Gather around, fellow feminists, because I have exciting news: we've done it at long last! We've begun to close that infamous gap between men and women — you know the one — that yawning gulf of inequality that insidiously reinforces patriarchy. You know what I'm talking about, ladies. That's right, we're finally closing in on men in terms of how many of us cheat on our spouses. Wait, what do you mean, the "pay gap"? Get out of here, Susan B. Anthony's ghost; we do not have time for you.
Lots of news outlets are reporting that women are beginning to close the "infidelity gap," according to a recent survey. Woohoo! We enterprising feminists have made big gains: the percentage of women who admit to having affairs is up 40 percent in 20 years — it's now at 14.7 percent. The percentage of men who admit to having affairs, on the other hand, has remained stagnant at around 21 percent this entire time. There are manifold explanations for the rise in cheating: some say it likely has to do with a decline in the prohibitions around female desire; others argue that working women now have the economic power to cheat without fearing financial ruin.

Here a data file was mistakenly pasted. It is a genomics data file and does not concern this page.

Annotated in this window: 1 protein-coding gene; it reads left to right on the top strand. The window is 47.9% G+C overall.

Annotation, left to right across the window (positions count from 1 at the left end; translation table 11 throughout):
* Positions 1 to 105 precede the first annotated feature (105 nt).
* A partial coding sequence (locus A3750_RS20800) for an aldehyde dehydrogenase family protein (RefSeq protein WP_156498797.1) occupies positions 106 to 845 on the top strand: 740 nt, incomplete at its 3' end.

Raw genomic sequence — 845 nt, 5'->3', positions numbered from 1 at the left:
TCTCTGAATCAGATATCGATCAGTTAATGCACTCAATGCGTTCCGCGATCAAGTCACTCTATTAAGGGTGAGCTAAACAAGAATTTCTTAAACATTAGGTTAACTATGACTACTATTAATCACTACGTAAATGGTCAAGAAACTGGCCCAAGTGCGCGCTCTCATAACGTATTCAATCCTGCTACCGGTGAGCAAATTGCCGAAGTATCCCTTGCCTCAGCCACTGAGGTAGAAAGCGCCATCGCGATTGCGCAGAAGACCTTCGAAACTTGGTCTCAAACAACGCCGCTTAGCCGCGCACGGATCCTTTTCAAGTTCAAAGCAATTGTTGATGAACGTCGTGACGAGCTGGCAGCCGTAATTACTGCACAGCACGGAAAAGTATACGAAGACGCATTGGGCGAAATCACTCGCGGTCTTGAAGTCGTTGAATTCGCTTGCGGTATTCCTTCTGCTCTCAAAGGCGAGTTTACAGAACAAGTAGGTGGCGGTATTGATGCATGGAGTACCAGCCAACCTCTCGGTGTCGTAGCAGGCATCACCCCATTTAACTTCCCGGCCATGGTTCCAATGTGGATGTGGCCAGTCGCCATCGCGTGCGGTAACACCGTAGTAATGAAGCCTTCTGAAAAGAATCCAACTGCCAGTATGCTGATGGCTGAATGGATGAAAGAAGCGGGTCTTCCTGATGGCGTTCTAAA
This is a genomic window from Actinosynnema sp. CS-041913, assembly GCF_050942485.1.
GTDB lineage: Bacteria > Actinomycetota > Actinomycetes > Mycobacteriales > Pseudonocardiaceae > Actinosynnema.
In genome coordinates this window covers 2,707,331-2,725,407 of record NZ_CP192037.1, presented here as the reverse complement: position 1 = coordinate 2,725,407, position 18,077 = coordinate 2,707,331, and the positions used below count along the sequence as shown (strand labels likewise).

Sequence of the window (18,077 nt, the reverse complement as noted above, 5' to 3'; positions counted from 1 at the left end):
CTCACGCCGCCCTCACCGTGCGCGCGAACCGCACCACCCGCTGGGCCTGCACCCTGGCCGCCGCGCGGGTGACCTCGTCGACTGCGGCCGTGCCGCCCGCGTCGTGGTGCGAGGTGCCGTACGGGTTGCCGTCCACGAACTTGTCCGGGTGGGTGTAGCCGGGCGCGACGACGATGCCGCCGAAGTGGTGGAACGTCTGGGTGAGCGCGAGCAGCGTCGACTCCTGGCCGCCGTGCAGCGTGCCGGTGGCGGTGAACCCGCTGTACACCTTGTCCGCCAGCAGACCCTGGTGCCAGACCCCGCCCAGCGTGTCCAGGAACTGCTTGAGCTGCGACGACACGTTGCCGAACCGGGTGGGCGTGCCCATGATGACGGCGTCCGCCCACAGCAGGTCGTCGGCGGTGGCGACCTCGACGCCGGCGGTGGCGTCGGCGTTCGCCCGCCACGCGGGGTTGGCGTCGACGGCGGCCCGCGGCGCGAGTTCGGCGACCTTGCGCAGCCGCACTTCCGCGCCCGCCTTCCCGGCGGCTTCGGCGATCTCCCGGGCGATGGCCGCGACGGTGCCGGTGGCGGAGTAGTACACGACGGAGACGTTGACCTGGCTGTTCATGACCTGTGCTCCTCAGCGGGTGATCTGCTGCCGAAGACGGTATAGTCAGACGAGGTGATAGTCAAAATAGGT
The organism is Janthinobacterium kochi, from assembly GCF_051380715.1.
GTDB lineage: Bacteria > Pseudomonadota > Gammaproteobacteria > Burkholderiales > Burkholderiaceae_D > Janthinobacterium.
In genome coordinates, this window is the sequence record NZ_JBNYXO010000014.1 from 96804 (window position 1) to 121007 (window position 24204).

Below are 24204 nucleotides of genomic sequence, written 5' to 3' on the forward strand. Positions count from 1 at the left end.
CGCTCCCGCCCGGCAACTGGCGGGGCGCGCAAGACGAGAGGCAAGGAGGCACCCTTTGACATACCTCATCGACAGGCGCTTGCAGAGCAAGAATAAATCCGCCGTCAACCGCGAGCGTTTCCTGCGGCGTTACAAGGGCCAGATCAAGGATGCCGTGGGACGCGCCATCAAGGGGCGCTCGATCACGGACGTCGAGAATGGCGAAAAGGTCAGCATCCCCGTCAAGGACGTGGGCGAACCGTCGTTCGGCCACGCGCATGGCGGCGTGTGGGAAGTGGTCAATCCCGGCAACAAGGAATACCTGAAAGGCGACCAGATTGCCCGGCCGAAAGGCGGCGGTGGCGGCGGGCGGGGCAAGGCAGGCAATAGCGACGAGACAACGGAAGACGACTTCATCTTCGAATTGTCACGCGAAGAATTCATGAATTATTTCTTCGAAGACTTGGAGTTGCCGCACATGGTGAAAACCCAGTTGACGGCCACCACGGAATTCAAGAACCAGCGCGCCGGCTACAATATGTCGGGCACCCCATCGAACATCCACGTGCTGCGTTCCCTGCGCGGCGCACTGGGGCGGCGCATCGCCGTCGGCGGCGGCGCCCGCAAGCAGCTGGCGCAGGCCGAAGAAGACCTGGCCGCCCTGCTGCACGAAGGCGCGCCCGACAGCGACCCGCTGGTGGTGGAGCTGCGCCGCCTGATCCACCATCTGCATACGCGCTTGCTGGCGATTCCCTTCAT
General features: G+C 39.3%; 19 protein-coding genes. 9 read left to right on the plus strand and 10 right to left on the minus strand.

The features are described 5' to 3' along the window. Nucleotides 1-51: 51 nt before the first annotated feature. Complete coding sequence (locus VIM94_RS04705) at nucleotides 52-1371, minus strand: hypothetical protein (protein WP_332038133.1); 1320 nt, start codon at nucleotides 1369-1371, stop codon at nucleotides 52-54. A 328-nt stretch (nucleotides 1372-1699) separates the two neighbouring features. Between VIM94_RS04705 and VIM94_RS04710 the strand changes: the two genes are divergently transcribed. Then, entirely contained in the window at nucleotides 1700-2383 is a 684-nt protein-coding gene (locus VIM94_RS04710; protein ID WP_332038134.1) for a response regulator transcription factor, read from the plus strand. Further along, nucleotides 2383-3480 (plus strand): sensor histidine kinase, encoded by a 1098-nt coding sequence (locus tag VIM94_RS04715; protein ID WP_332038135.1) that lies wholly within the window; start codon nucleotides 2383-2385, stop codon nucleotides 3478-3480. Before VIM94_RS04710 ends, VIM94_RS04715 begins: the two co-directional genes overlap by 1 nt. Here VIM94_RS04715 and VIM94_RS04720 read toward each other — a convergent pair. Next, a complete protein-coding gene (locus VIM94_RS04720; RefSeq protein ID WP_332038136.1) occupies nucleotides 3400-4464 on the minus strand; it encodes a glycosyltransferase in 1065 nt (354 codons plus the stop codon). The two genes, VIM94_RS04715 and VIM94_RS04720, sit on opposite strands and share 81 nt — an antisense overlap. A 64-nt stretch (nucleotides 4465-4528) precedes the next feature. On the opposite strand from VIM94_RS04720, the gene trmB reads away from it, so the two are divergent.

Whatever the reason, there's a tendency to laud the statistic as an (admittedly twisted) symbol of female progress. Cool! Ladies are doing it for themselves! In this spirit, here are a few other bad behavior gender gaps that we must strive to close within the next 20 years in order to achieve a true egalitarian utopia:
- The farting in public gap.
- The not calling your parents gap.
- The sitting on the subway with your legs spread really wide gap.
- The hot pockets and beer for dinner gap.
- The liking Daniel Tosh gap.
- The reclining on a beanbag chair listening to Pearl Jam gap.
- The wearing one pair of pants for a week straight gap.
- The being smug at a bar because you majored in philosophy gap.
- The thinking it's okay to wear a newsboy cap as an accessory gap.
- The having a lot of back hair gap.
- The drawing dicks on dusty cars gap.
We truly have a long way to go.
But is this line of thinking right? Can we read an increase in female infidelity as a statement about the rising status of women? There's something more than slightly unnerving about prescribing to the logic of "equality means that everyone gets to be an asshole equally" — or, more accurately, "gender equity means that everyone gets to exhibit the same negative gender stereotypes, regardless if they're a man or a woman." It seems counter-intuitive, to say the least, and to frame such findings in the language of the actual feminst movement is pretty demeaning (or at least that's what Susan B. Anthony's ghost is telling me).
Image via Getty.